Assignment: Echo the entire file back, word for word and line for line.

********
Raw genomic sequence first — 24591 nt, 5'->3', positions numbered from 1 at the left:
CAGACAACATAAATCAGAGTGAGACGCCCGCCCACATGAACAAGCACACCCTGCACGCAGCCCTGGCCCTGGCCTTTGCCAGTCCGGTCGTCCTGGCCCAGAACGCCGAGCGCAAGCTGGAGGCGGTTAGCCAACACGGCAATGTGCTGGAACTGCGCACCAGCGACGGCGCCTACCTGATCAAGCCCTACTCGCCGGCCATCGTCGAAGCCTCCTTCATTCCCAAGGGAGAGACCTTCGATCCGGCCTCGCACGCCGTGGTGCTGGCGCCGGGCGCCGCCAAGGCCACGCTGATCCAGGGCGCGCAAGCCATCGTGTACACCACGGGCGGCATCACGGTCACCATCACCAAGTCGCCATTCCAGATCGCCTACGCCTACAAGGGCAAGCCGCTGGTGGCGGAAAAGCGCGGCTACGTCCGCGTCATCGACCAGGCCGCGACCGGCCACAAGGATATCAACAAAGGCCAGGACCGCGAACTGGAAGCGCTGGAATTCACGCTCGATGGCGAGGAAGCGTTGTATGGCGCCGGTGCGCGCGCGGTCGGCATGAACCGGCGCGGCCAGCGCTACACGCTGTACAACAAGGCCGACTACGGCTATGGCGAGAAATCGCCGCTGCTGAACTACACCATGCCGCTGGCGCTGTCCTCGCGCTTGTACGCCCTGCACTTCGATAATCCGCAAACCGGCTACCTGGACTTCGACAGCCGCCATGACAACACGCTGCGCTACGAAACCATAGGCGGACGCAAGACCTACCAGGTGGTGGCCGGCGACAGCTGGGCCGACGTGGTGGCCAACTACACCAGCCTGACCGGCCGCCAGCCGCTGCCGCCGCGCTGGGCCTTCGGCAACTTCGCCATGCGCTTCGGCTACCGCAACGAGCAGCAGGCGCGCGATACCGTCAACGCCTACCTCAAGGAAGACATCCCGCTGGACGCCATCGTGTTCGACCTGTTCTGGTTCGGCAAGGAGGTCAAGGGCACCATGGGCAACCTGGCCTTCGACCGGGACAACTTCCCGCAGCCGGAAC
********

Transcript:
Raw genomic sequence first — 24591 nt, 5'->3', positions numbered from 1 at the left:
CAGACAACATAAATCAGAGTGAGACGCCCGCCCACATGAACAAGCACACCCTGCACGCAGCCCTGGCCCTGGCCTTTGCCAGTCCGGTCGTCCTGGCCCAGAACGCCGAGCGCAAGCTGGAGGCGGTTAGCCAACACGGCAATGTGCTGGAACTGCGCACCAGCGACGGCGCCTACCTGATCAAGCCCTACTCGCCGGCCATCGTCGAAGCCTCCTTCATTCCCAAGGGAGAGACCTTCGATCCGGCCTCGCACGCCGTGGTGCTGGCGCCGGGCGCCGCCAAGGCCACGCTGATCCAGGGCGCGCAAGCCATCGTGTACACCACGGGCGGCATCACGGTCACCATCACCAAGTCGCCATTCCAGATCGCCTACGCCTACAAGGGCAAGCCGCTGGTGGCGGAAAAGCGCGGCTACGTCCGCGTCATCGACCAGGCCGCGACCGGCCACAAGGATATCAACAAAGGCCAGGACCGCGAACTGGAAGCGCTGGAATTCACGCTCGATGGCGAGGAAGCGTTGTATGGCGCCGGTGCGCGCGCGGTCGGCATGAACCGGCGCGGCCAGCGCTACACGCTGTACAACAAGGCCGACTACGGCTATGGCGAGAAATCGCCGCTGCTGAACTACACCATGCCGCTGGCGCTGTCCTCGCGCTTGTACGCCCTGCACTTCGATAATCCGCAAACCGGCTACCTGGACTTCGACAGCCGCCATGACAACACGCTGCGCTACGAAACCATAGGCGGACGCAAGACCTACCAGGTGGTGGCCGGCGACAGCTGGGCCGACGTGGTGGCCAACTACACCAGCCTGACCGGCCGCCAGCCGCTGCCGCCGCGCTGGGCCTTCGGCAACTTCGCCATGCGCTTCGGCTACCGCAACGAGCAGCAGGCGCGCGATACCGTCAACGCCTACCTCAAGGAAGACATCCCGCTGGACGCCATCGTGTTCGACCTGTTCTGGTTCGGCAAGGAGGTCAAGGGCACCATGGGCAACCTGGCCTTCGACCGGGACAACTTCCCGCAGCCGGAAC